Senators remove one abortion restriction from budget, shifting focus to Executive Council
Abortion providers already must show they are not using state money for abortion services. (Michael M. Santiago | Getty Images)
This article was updated May 26, 2021 at 3:30 p.m. to correct the spelling of Ben Vihstadt’s name.
A last-minute amendment to the Senate’s budget would keep a 24-week abortion ban but exempt providers from using separate space and staff for abortion services, a requirement reproductive health clinics said would seriously jeopardize care for 12,000 people in the state. However, the state could still require the separation if the Executive Council makes it a condition of federal funding for the state’s largest abortion providers.
Three of the five sitting executive councilors have previously voted down funding on that issue.
More immediately, the amendment, drafted by Sen. Jeb Bradley, a Wolfeboro Republican, could complicate passage of a state budget in two ways: It eliminates what House Republicans said was a nonnegotiable requirement that reproductive health clinics physically and financially separate abortions and routine health care. And, moving the 24-week ban from a bill that could be voted up or down into the budget means defeating it would require a budget veto from Gov. Chris Sununu.
The next option for Republicans committed to forcing a physical and financial separation lies with the Republican-controlled Executive Council, which must sign off on the federal contract that funds Planned Parenthood of Northern New England, the state’s largest abortion provider.
The council has rejected contracts before, once with the support of Sununu when he was on the council.
Asked about the amendment, Sununu’s spokesman Ben Vihstadt said, “The budget process continues to have a lot of moving pieces and our office is monitoring the changes.”
Current Executive Councilors David Wheeler, Joe Kenney, and Ted Gatsas have voted against prior contracts when Planned Parenthood said it could not continue to provide reproductive health care like cancer screenings, STD testing, and breast exams if it had to pay for a separate space and staff to provide abortions, which make up 7 percent of its work. And, they say, they are already separating the two sides of their work to ensure no public money is used for abortions.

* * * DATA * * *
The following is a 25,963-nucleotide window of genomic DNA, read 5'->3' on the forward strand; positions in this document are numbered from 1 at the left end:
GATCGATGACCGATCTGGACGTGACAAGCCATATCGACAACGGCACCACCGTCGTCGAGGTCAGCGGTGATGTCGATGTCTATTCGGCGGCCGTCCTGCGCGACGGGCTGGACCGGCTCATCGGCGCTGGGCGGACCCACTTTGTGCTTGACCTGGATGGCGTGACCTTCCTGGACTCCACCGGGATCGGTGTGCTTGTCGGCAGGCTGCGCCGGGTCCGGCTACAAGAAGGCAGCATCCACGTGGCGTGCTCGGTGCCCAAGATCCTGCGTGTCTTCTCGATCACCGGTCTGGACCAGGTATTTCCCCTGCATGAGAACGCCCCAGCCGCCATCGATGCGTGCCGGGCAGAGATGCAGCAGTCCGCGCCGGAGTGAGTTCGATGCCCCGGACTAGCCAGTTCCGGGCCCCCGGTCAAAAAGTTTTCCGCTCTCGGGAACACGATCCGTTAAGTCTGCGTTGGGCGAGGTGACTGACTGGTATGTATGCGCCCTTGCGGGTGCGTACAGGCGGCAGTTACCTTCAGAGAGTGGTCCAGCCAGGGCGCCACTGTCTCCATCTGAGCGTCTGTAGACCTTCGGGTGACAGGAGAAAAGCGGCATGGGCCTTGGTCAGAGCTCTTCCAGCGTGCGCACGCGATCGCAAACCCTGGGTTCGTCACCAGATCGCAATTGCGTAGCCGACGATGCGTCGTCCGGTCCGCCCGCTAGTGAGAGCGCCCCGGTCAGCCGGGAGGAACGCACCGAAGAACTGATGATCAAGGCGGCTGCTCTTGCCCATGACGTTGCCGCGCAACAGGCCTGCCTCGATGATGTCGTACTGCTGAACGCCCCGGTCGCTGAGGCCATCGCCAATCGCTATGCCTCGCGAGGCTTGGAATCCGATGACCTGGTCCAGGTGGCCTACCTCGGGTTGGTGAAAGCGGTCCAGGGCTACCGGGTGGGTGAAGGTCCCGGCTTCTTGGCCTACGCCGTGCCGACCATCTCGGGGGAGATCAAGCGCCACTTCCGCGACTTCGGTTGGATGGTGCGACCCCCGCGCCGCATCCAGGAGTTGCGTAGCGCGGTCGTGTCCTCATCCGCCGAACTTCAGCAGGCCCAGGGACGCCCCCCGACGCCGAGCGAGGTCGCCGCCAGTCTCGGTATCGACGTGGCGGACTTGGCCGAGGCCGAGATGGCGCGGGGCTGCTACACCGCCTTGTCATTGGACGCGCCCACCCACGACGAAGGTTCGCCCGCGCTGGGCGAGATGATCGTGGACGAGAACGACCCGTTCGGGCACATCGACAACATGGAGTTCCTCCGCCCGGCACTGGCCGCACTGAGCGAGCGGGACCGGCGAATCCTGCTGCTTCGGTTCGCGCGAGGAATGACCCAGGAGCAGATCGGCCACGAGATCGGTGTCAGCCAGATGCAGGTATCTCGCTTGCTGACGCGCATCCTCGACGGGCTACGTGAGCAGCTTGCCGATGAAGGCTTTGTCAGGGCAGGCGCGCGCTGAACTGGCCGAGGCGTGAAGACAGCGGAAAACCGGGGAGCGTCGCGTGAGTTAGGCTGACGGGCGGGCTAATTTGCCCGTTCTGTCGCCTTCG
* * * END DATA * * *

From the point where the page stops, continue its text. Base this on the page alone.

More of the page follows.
Planned Parenthood’s existing contract ends June 30, but in past years it has come before the council as late as fall.
Reached Wednesday, Kenney said he’d need to see the contract before confirming how he’d vote. But he said his feelings about a separation requirement have not changed. Kenney, like many Republicans who identify as pro-life, believes the only way to guarantee that no taxpayer dollars fund abortions is to require they be done in a separate space with separate staff.
Gatsas said he could not comment until he saw the contract, and Wheeler could not be reached Wednesday.
Kayla Montgomery of Planned Parenthood of Northern New England equated the House’s required financial and physical separation with defunding family-planning services and said it should not have been in the budget. “These requirements are unnecessary and impossible and do nothing to contribute to the health of patients,” she said. “It’s shameful to think that some lawmakers are willing to negotiate with people’s health and safety. We will be watching the Legislature closely in case they make further attempts to sneak this language back into the budget, and we look forward to working with the Executive Council to ensure that these family-planning contracts are approved.”
Councilor Cinde Warmington, the lone Democrat, said she’d oppose making separation a contract condition.
“We need to make sure that family planning is funded and that reproductive health for everyone across the state is funded,” she said. “Family planning is critical. Once again, they are politicizing services that are bipartisan. There is long-term support for it, and we know it works.”
Rep. Jess Edwards, an Auburn Republican who chairs the House Finance Committee, said Wednesday he will take the amendment back to the House Republicans, who outnumber Democrats.
“I think we’re going to have to have a pretty serious discussion during the committee of conference,” he said, referring to the final budget negotiations between the two chambers. “We need not remind the Senate that 153 House Republicans said they would not vote for any budget that did not have our language in it. We’ll have to decide whether we want to pass a budget or not.”
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